Holy Week, Monday: Jesus Weeps Over Jerusalem

It’s hard to see through tears, but sometimes its the only way to see. Tears can be the turning point, the springs of renewal and to know you have been wept for is to know that you are loved. ‘Jesus Wept’ is the shortest, sharpest, and most moving sentence in Scripture.

I have a God who weeps for me, weeps with me, understands to the depths and from the inside the rerum lachrymae, the tears of things.

This sonnet, and the others I will be posting for Holy Week are all drawn from my collection Sounding the Seasons, published by Canterbury Press here in England. The book is now back in stock on both Amazon UK and USA and physical copies are shortly to be available in Canada via Steve Bell‘s Signpost Music. The book is now also out on Kindle. Please feel free to make use of these sonnets in church services and to copy and share them. If you can mention the book from which they are taken that would be great.

Thanks to Margot Krebs Neale for the images. as always you can hear the poem by clicking on the title or on the ‘play’ buton if it appears.

Jesus weeps

 

Jesus comes near and he beholds the city

And looks on us with tears in his eyes,

And wells of mercy, streams of love and pity

Flow from the fountain whence all things arise.

He loved us into life and longs to gather

And meet with his beloved face to face

How often has he called, a careful mother,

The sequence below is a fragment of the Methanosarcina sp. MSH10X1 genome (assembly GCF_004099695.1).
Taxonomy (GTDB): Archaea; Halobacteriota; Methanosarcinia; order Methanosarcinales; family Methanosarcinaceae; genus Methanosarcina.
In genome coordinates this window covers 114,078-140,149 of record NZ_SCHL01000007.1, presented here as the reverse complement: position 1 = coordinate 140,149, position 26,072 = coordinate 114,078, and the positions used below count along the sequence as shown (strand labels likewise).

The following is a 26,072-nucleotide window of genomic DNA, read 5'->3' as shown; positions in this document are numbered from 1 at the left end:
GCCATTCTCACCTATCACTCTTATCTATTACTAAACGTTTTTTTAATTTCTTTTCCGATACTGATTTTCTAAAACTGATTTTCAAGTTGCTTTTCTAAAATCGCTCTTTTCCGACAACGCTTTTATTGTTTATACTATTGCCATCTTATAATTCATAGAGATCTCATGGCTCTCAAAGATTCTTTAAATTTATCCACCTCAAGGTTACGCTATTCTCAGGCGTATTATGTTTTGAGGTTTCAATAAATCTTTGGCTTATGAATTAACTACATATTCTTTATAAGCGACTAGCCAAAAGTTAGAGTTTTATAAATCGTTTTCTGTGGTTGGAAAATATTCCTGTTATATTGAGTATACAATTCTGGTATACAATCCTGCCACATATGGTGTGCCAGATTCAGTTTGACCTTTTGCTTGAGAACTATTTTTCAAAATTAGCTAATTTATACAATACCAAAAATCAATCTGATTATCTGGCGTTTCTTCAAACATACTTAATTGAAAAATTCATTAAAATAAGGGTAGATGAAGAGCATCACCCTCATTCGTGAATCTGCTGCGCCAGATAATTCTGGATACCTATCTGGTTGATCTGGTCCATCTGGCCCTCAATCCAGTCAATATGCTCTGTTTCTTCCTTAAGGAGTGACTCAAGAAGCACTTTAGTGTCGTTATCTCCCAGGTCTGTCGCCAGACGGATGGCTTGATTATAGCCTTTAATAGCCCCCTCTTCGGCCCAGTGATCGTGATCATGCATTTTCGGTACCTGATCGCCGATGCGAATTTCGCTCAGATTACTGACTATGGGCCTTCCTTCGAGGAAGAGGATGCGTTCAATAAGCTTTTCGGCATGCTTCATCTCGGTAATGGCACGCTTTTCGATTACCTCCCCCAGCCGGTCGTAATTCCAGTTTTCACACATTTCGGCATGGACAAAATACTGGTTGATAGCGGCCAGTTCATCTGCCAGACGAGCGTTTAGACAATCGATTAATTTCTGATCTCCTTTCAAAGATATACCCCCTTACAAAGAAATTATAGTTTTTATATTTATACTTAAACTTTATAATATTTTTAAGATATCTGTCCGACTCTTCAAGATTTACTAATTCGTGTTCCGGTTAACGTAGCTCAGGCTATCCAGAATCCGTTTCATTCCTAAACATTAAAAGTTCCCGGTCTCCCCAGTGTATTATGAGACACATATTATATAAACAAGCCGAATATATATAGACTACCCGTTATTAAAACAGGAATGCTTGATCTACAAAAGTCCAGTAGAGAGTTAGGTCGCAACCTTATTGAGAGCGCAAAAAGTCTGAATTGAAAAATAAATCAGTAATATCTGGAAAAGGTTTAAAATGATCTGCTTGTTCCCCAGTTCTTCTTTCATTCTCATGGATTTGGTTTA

And wept for our refusals of his grace,

Wept for a world that, weary with its weeping,

Benumbed and stumbling, turns the other way,

Fatigued compassion is already sleeping

Whilst her worst nightmares stalk the light of day.

But we might waken yet, and face those fears,

If we could see ourselves through Jesus’ tears.

4 Comments

Filed under imagination, Poems

4 responses to “Holy Week, Monday: Jesus Weeps Over Jerusalem

  1. Thank you so much. I’ve forwarded this poem to a friend who is grieving. There is so much to meditate on here. May you be blessed this Holy Week!

  2. Mina Taylor

    HI Malcolm,

    Its the fisherman’s friend and regreening bough.
    I love that there is a place to hear you read your poetry. I shared this with my friend and neither of us are sure we get what you mean in these 2 lines. Can you help us? Is it allowed to have the author help you when something is unclear? I hope so. Thanks

    Fatigued compassion is already sleeping
    Whilst her worst nightmares stalk the light of day.

    • malcolmguite

      I am playing on the term ‘compassion fatigue’ whereby people who have been constantly exposed to news reports of human suffering at a distance become bomb and despairing, incapable of a compassionate response even to situations they can change but when we lose the capacity for compassion we let evil reign unchecked ( hence the worst nightmares) the whole poem is an appeal to reawaken our own compassion in the compassion of Christ

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